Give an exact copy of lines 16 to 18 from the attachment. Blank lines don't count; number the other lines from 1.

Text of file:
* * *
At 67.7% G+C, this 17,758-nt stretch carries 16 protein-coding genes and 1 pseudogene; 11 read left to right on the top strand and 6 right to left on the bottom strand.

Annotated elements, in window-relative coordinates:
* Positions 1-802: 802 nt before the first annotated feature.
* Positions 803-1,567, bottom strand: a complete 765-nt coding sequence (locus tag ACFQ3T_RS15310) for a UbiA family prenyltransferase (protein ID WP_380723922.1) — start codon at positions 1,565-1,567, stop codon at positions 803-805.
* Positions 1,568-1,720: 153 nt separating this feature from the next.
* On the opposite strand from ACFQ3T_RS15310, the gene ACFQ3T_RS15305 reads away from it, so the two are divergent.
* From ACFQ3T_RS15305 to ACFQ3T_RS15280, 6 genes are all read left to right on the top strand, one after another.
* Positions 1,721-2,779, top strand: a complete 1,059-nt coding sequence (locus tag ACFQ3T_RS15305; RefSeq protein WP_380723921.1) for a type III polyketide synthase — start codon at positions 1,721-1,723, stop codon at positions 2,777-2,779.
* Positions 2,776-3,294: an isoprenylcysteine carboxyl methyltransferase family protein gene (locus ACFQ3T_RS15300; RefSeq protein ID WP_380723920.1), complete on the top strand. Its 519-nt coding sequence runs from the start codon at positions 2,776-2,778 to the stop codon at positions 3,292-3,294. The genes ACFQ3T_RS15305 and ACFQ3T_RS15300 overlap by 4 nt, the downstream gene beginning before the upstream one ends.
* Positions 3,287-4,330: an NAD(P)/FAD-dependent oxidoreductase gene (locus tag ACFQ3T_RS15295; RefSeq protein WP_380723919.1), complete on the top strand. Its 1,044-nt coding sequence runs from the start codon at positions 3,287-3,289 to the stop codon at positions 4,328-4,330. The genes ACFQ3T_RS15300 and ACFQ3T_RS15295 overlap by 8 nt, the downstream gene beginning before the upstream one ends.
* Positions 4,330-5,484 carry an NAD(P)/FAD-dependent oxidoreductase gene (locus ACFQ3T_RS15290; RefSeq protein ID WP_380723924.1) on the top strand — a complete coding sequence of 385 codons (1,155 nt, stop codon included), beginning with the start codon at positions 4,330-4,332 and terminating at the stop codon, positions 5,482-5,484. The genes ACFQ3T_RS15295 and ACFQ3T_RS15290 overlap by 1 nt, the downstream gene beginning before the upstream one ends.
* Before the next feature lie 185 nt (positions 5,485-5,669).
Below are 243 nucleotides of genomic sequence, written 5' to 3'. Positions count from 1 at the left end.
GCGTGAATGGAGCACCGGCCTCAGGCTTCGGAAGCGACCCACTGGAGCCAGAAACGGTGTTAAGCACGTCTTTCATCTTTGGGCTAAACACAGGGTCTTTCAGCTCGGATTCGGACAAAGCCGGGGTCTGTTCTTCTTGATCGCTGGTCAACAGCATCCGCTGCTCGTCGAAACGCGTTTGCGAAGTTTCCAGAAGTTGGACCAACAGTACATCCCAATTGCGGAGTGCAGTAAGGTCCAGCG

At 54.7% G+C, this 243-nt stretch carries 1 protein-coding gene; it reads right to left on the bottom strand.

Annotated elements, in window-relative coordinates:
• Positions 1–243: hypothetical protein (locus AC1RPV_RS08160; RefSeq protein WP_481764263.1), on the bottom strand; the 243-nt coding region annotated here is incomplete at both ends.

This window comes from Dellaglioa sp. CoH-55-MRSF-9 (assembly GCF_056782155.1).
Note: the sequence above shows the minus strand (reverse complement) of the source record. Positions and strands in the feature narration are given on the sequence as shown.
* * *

Annotated elements, in window-relative coordinates:
• Positions 1–243: hypothetical protein (locus AC1RPV_RS08160; RefSeq protein WP_481764263.1), on the bottom strand; the 243-nt coding region annotated here is incomplete at both ends.

This window comes from Dellaglioa sp. CoH-55-MRSF-9 (assembly GCF_056782155.1).